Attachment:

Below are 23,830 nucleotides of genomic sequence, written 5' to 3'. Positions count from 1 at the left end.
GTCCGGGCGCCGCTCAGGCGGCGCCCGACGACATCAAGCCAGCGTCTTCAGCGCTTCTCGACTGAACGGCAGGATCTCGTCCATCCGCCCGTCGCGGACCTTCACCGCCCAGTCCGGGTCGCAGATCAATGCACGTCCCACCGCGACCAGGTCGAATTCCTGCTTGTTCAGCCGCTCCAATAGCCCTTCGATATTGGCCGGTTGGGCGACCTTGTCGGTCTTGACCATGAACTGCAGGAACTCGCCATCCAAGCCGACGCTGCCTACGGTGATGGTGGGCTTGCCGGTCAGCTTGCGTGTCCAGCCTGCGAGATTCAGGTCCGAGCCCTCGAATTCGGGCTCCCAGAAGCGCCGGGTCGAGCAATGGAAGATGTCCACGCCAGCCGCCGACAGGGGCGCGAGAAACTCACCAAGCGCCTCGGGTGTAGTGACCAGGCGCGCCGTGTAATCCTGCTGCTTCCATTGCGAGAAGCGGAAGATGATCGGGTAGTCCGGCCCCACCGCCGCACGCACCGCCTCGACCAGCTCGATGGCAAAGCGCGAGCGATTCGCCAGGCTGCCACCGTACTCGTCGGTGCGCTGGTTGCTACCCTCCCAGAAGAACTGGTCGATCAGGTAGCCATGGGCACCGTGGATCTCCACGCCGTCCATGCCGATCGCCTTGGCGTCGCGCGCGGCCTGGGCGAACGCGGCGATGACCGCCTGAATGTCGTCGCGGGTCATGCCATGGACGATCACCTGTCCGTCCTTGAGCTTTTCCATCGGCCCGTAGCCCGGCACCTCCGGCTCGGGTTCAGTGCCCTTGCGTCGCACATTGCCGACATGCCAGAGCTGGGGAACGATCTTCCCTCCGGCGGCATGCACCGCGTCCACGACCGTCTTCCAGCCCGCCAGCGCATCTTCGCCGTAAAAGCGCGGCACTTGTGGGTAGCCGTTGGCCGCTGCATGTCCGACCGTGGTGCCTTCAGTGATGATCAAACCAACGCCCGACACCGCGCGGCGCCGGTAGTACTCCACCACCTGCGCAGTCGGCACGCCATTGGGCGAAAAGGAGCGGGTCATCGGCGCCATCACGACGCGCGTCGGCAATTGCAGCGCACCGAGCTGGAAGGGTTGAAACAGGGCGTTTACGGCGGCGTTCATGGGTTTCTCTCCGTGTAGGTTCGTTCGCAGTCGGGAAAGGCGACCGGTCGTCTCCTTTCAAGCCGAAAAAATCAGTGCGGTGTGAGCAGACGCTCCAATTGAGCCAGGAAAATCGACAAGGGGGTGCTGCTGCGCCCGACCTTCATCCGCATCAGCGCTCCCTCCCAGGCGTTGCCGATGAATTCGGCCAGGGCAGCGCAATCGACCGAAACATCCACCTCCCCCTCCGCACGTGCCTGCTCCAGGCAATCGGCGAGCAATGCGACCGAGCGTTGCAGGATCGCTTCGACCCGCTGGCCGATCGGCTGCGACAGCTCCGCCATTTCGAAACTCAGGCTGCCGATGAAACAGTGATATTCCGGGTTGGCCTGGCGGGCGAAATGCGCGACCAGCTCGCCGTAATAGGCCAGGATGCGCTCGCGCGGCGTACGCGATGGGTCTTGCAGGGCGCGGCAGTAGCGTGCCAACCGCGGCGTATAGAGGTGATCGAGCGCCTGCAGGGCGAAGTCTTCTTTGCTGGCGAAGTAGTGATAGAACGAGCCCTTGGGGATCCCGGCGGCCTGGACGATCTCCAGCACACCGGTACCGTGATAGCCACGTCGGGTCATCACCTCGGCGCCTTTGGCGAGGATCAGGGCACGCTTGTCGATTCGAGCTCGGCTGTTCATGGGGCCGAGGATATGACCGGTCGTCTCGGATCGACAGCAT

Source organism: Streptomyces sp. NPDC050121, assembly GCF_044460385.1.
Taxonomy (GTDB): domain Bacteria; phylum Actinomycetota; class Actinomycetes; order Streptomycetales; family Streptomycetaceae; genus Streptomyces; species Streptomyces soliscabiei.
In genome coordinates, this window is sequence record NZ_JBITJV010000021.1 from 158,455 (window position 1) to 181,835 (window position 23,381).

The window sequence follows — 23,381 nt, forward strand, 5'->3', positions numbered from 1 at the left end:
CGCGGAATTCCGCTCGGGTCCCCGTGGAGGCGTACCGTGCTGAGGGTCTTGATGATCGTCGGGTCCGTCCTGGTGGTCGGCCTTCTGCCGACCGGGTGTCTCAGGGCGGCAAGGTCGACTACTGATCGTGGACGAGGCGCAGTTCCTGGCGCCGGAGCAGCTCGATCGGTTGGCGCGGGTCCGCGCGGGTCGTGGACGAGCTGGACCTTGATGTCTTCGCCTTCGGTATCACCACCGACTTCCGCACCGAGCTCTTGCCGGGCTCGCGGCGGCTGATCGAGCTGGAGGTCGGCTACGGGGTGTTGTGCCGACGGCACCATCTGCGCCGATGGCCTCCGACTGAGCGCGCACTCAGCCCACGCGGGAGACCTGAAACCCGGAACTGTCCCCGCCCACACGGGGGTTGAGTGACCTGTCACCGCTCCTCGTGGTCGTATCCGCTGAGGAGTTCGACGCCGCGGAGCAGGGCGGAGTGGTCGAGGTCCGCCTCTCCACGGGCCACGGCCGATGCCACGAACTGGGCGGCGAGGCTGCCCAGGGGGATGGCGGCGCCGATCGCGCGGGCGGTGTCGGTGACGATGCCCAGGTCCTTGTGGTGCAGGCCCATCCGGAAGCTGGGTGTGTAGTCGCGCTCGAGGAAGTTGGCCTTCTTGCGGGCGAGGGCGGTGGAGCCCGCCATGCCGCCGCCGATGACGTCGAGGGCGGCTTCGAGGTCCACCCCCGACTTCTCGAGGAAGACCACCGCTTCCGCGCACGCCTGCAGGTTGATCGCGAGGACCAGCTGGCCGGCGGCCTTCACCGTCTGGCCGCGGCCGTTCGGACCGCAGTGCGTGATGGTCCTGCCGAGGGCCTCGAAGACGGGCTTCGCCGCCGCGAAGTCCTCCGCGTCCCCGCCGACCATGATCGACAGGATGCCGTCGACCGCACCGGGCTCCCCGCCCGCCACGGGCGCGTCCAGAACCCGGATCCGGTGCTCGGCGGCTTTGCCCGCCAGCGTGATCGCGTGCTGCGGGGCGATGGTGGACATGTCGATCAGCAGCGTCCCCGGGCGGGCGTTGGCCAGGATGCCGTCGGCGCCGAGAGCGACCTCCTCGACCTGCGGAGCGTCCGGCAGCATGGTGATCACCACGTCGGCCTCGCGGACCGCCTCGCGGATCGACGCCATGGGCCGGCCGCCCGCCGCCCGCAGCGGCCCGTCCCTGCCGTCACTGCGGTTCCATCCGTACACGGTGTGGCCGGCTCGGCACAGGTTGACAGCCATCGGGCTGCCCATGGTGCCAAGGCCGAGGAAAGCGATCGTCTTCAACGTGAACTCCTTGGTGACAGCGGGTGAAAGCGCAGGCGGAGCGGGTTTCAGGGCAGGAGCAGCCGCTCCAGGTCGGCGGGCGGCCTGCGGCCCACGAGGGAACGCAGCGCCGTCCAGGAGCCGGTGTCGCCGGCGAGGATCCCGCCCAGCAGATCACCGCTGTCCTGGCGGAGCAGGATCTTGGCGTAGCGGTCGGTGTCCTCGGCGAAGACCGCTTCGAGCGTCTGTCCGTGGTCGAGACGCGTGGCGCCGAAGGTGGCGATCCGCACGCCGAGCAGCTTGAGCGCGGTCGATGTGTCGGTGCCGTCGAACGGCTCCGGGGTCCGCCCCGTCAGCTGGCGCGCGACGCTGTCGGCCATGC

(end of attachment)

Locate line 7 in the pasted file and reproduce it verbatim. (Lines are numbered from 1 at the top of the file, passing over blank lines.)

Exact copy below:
CGCGGAATTCCGCTCGGGTCCCCGTGGAGGCGTACCGTGCTGAGGGTCTTGATGATCGTCGGGTCCGTCCTGGTGGTCGGCCTTCTGCCGACCGGGTGTCTCAGGGCGGCAAGGTCGACTACTGATCGTGGACGAGGCGCAGTTCCTGGCGCCGGAGCAGCTCGATCGGTTGGCGCGGGTCCGCGCGGGTCGTGGACGAGCTGGACCTTGATGTCTTCGCCTTCGGTATCACCACCGACTTCCGCACCGAGCTCTTGCCGGGCTCGCGGCGGCTGATCGAGCTGGAGGTCGGCTACGGGGTGTTGTGCCGACGGCACCATCTGCGCCGATGGCCTCCGACTGAGCGCGCACTCAGCCCACGCGGGAGACCTGAAACCCGGAACTGTCCCCGCCCACACGGGGGTTGAGTGACCTGTCACCGCTCCTCGTGGTCGTATCCGCTGAGGAGTTCGACGCCGCGGAGCAGGGCGGAGTGGTCGAGGTCCGCCTCTCCACGGGCCACGGCCGATGCCACGAACTGGGCGGCGAGGCTGCCCAGGGGGATGGCGGCGCCGATCGCGCGGGCGGTGTCGGTGACGATGCCCAGGTCCTTGTGGTGCAGGCCCATCCGGAAGCTGGGTGTGTAGTCGCGCTCGAGGAAGTTGGCCTTCTTGCGGGCGAGGGCGGTGGAGCCCGCCATGCCGCCGCCGATGACGTCGAGGGCGGCTTCGAGGTCCACCCCCGACTTCTCGAGGAAGACCACCGCTTCCGCGCACGCCTGCAGGTTGATCGCGAGGACCAGCTGGCCGGCGGCCTTCACCGTCTGGCCGCGGCCGTTCGGACCGCAGTGCGTGATGGTCCTGCCGAGGGCCTCGAAGACGGGCTTCGCCGCCGCGAAGTCCTCCGCGTCCCCGCCGACCATGATCGACAGGATGCCGTCGACCGCACCGGGCTCCCCGCCCGCCACGGGCGCGTCCAGAACCCGGATCCGGTGCTCGGCGGCTTTGCCCGCCAGCGTGATCGCGTGCTGCGGGGCGATGGTGGACATGTCGATCAGCAGCGTCCCCGGGCGGGCGTTGGCCAGGATGCCGTCGGCGCCGAGAGCGACCTCCTCGACCTGCGGAGCGTCCGGCAGCATGGTGATCACCACGTCGGCCTCGCGGACCGCCTCGCGGATCGACGCCATGGGCCGGCCGCCCGCCGCCCGCAGCGGCCCGTCCCTGCCGTCACTGCGGTTCCATCCGTACACGGTGTGGCCGGCTCGGCACAGGTTGACAGCCATCGGGCTGCCCATGGTGCCAAGGCCGAGGAAAGCGATCGTCTTCAACGTGAACTCCTTGGTGACAGCGGGTGAAAGCGCAGGCGGAGCGGGTTTCAGGGCAGGAGCAGCCGCTCCAGGTCGGCGGGCGGCCTGCGGCCCACGAGGGAACGCAGCGCCGTCCAGGAGCCGGTGTCGCCGGCGAGGATCCCGCCCAGCAGATCACCGCTGTCCTGGCGGAGCAGGATCTTGGCGTAGCGGTCGGTGTCCTCGGCGAAGACCGCTTCGAGCGTCTGTCCGTGGTCGAGACGCGTGGCGCCGAAGGTGGCGATCCGCACGCCGAGCAGCTTGAGCGCGGTCGATGTGTCGGTGCCGTCGAACGGCTCCGGGGTCCGCCCCGTCAGCTGGCGCGCGACGCTGTCGGCCATGC